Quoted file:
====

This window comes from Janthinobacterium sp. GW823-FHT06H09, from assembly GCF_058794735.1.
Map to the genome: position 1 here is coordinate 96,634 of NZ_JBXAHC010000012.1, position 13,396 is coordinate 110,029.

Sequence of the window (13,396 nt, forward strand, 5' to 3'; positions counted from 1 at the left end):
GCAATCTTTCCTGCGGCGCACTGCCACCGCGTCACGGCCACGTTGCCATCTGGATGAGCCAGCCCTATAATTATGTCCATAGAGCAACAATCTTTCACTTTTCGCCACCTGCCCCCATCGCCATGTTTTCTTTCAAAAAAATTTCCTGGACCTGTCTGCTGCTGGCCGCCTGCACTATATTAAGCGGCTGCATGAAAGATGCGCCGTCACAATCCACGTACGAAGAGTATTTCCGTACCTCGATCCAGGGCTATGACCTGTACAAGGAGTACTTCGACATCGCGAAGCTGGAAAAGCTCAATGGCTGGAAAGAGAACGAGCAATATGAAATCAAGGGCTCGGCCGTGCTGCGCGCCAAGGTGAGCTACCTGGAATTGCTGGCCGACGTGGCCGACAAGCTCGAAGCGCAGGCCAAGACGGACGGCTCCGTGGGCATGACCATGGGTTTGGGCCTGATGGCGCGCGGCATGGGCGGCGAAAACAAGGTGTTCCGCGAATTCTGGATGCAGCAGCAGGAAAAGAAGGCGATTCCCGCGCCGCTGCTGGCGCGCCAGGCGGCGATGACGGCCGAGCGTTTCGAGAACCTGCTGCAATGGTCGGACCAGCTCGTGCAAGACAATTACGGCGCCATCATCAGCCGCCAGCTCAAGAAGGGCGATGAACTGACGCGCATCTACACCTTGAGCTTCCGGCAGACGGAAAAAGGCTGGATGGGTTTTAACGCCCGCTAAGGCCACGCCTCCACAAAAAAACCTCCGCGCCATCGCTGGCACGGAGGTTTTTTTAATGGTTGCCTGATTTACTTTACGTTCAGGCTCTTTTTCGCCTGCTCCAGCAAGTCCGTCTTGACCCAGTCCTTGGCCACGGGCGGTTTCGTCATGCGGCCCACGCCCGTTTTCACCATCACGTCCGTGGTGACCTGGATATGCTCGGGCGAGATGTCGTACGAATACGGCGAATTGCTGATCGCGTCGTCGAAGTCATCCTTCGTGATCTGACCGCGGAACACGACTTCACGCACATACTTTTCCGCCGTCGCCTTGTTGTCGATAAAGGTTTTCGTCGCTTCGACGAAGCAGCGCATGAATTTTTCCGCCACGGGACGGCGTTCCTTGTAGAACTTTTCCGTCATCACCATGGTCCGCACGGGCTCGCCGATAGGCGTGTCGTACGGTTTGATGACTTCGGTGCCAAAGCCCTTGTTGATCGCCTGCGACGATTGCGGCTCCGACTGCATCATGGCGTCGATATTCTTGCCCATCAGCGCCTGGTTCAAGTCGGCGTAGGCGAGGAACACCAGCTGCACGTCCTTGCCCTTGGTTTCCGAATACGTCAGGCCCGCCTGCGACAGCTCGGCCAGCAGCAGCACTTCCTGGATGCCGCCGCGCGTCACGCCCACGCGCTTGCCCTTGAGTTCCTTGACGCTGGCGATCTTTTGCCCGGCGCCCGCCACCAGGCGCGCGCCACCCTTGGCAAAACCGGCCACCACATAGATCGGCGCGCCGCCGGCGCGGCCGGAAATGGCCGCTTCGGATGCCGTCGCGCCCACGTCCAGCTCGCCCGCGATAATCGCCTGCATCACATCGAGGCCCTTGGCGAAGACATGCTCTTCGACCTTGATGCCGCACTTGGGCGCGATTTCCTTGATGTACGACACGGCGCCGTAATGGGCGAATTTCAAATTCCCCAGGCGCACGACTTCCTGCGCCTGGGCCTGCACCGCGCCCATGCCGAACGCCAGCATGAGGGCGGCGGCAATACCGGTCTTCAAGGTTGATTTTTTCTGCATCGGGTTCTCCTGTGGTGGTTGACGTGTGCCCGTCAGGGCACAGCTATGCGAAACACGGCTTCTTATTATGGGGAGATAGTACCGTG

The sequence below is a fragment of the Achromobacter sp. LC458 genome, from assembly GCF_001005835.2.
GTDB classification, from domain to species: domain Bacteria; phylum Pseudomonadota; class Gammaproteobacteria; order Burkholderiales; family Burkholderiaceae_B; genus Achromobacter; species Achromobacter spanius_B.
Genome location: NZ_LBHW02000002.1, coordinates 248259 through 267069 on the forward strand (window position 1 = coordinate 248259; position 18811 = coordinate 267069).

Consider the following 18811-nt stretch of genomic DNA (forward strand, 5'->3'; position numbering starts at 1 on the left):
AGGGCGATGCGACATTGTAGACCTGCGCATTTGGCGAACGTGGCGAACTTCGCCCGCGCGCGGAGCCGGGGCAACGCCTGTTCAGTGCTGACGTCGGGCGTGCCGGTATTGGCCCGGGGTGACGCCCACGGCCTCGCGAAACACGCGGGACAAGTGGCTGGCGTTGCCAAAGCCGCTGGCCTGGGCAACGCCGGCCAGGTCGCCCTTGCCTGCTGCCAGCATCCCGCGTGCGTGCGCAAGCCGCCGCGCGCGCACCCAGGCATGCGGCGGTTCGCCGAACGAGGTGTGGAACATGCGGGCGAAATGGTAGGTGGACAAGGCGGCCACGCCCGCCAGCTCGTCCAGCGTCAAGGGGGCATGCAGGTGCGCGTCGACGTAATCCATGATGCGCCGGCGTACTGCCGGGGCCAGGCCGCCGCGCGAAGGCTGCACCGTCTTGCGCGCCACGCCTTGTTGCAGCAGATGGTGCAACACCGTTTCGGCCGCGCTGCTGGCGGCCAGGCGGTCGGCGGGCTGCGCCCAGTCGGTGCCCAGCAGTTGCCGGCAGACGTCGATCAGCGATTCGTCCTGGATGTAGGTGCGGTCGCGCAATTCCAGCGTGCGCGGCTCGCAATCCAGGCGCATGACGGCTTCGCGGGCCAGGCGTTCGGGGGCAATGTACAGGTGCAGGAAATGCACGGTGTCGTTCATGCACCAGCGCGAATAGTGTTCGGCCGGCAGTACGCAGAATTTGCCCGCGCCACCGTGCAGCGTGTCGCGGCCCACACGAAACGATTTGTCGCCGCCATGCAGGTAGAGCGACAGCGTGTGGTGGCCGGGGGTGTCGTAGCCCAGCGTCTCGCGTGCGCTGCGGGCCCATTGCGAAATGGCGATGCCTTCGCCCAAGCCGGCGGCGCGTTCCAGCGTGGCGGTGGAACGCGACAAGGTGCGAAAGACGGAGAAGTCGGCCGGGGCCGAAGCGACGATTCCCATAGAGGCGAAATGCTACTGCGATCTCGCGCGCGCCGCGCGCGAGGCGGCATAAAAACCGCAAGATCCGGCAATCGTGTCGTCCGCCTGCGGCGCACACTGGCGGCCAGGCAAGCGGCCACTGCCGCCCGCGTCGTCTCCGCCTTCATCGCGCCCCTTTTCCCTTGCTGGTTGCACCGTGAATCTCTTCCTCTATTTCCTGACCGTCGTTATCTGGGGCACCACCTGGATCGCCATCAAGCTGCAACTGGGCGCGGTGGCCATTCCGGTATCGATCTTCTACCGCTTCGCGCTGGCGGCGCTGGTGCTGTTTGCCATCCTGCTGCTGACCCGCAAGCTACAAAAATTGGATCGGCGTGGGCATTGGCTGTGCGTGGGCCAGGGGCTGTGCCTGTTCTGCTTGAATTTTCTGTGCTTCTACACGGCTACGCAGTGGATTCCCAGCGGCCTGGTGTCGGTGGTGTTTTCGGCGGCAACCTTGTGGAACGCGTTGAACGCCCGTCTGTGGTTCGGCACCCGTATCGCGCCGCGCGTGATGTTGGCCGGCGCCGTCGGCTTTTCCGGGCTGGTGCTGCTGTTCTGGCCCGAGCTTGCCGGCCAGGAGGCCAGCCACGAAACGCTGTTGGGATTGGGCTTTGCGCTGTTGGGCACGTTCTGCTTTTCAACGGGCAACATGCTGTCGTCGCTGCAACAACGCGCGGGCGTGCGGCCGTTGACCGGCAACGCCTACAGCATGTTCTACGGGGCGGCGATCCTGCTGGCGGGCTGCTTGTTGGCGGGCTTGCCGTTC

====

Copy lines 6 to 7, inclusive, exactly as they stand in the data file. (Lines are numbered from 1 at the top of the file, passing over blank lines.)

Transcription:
GTDB classification, from domain to species: domain Bacteria; phylum Pseudomonadota; class Gammaproteobacteria; order Burkholderiales; family Burkholderiaceae_B; genus Achromobacter; species Achromobacter spanius_B.
Genome location: NZ_LBHW02000002.1, coordinates 248259 through 267069 on the forward strand (window position 1 = coordinate 248259; position 18811 = coordinate 267069).